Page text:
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Research: Circumcision might protect against prostate cancer

Researchers studying men in Seattle have found more evidence that sexual behaviors and cancer may be linked. In this case, they’re looking at prostate cancer.

The connection is through viruses and circumcision's role in possibly limiting some infections.

Certain viruses are known to trigger cancers. For example, you’ve probably heard about a vaccine that protects against HPV (human papillomavirus), and prevents cervical cancer in women. Most cases of cervical cancer are caused by HPV infections.

That same virus, which is sexually transmitted, or something similar, could be causing some men to get prostate cancer, later in life. That’s the suspicion of Dr. Jonathan Wright, a urological oncologist who specializes in bladder and prostate cancers at the University of Washington and Fred Hutchinson Cancer Research Center.

Digging through the records

Wright figured that if the virus spreads through the genitals, then men who were circumcised should have fewer cases. Circumcision makes it slightly harder for viruses to penetrate the body, most likely because it toughens up the foreskin slightly.

Wright went digging into the records of thousands of Seattle-area men, in a database at the Hutch, to see if circumcised men are less likely to develop prostate cancer.

The answer was, “Yes.”

“Now, it certainly is not proving it,” says Wright. “I'm not calling for widespread circumcision of everyone to help prevent prostate cancer.”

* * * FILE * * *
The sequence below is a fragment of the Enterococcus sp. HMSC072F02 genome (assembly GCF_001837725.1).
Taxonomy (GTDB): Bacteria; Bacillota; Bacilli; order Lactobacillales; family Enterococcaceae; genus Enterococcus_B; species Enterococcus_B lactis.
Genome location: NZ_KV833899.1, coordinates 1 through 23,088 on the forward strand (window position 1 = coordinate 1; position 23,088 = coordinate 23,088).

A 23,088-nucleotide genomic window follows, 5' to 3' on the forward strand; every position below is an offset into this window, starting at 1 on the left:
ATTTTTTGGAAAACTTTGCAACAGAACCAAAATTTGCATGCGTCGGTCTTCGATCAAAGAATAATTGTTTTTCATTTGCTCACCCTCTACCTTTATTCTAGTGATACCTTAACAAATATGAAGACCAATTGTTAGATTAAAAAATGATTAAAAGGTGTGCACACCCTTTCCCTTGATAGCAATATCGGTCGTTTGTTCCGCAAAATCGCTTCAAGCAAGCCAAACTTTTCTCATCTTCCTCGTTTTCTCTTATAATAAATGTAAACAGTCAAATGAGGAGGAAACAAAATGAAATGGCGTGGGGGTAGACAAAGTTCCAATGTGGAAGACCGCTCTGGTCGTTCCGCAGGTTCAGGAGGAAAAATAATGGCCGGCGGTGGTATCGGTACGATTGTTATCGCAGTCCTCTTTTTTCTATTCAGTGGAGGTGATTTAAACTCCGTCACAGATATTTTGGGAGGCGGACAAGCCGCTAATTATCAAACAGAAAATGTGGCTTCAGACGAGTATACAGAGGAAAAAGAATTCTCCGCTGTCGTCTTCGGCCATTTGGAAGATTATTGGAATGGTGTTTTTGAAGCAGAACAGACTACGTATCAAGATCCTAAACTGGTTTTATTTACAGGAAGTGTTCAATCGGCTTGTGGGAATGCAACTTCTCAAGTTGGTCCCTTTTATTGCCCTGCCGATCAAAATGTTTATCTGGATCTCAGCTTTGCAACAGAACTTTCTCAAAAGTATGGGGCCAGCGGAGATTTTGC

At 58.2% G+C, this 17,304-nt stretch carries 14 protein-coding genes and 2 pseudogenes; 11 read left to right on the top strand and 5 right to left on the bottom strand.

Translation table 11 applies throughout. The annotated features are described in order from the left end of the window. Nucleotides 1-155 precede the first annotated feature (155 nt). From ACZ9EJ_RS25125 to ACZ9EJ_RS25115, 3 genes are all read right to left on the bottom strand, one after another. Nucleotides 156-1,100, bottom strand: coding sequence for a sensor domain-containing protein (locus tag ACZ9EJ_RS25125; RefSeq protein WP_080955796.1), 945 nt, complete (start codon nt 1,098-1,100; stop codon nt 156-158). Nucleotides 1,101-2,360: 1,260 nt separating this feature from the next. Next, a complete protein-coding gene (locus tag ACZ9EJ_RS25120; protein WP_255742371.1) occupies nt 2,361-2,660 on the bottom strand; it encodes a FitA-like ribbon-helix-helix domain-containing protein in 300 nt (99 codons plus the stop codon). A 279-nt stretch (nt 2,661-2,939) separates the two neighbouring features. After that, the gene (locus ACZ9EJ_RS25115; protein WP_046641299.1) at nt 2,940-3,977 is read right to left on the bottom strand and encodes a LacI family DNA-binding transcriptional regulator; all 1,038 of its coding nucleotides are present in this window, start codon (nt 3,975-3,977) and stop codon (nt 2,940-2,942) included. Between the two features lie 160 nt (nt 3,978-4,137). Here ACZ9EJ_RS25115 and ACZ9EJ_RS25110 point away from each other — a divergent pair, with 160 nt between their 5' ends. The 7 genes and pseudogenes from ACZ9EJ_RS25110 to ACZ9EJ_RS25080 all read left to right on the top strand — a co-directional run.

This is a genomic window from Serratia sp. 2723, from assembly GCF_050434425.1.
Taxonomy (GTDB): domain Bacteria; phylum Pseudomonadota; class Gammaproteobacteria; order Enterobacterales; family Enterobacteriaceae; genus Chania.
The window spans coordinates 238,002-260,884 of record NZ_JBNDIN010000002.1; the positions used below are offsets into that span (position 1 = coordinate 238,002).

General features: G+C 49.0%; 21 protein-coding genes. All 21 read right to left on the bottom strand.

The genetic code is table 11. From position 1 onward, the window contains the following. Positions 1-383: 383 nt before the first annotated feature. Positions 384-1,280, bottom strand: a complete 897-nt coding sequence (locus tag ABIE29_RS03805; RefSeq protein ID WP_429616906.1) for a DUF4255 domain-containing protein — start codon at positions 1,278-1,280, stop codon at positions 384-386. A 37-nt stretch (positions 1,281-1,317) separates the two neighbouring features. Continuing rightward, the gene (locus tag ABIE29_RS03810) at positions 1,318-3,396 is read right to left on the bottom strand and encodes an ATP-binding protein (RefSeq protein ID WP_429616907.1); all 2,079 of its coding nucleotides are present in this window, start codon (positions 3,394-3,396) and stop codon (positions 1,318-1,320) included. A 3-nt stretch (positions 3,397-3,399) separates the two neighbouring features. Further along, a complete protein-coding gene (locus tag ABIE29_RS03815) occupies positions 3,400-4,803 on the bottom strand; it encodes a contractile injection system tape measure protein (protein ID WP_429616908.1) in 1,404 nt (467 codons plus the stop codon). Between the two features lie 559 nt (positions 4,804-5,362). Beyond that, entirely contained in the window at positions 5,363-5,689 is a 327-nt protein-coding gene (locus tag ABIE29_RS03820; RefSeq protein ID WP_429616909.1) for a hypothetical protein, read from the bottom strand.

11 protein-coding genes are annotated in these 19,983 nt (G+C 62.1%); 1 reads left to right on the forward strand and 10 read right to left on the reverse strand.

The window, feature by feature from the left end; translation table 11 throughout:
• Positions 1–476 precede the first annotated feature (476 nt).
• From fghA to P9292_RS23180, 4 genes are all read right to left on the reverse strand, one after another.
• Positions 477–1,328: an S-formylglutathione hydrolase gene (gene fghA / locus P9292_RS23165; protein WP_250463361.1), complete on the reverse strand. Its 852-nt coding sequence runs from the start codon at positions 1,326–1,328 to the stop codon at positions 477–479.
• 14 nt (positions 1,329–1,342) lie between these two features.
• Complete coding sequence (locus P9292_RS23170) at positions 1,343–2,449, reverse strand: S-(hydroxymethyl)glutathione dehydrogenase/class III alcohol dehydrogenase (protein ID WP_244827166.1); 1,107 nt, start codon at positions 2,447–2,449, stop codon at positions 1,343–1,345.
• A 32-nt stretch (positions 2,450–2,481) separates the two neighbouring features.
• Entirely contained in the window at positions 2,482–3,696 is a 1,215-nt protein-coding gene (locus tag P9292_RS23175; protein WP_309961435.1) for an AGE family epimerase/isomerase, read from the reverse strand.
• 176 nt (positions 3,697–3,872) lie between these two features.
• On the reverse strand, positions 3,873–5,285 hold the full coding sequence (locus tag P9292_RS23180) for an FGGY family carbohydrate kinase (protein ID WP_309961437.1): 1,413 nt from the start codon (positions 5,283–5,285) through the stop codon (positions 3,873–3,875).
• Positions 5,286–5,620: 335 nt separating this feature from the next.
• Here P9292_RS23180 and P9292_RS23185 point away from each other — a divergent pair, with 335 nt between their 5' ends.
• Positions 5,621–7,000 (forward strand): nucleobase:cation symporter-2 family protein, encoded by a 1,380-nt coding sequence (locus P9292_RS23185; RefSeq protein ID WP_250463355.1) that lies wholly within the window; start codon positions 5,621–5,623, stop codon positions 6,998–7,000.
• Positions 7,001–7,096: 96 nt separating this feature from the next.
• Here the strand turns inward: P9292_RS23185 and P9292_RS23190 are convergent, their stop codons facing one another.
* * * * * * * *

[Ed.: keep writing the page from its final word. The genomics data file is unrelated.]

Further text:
Not the end of the story

He won't wade into the circumcision debate because lots of circumcised men still get prostate cancer. In fact, if you take a random group of men who were diagnosed with prostate cancer, you’ll find most of them have been circumcised.

The study is published in the journal Cancer, from the American Cancer Society, and was funded by the National Institutes of Health.

It’s fresh evidence that infections could be important for this cancer, too. Viruses have been implicated in stomach, liver, bladder and penile cancers.

Overall, the list of risk factors for prostate cancer is long and full of uncertainties. 

Keith Seinfeld is a former KNKX/KPLU reporter who covered health, science and the environment over his 17 years with the station. He also served as assistant news director. Prior to KLPU, he was a staff reporter at The Seattle Times and The News Tribune in Tacoma and a freelance writer-producer. His work has been honored by the American Association for the Advancement of Science (AAAS) and the Knight Science Journalism Fellowships at Massachusetts Institute of Technology.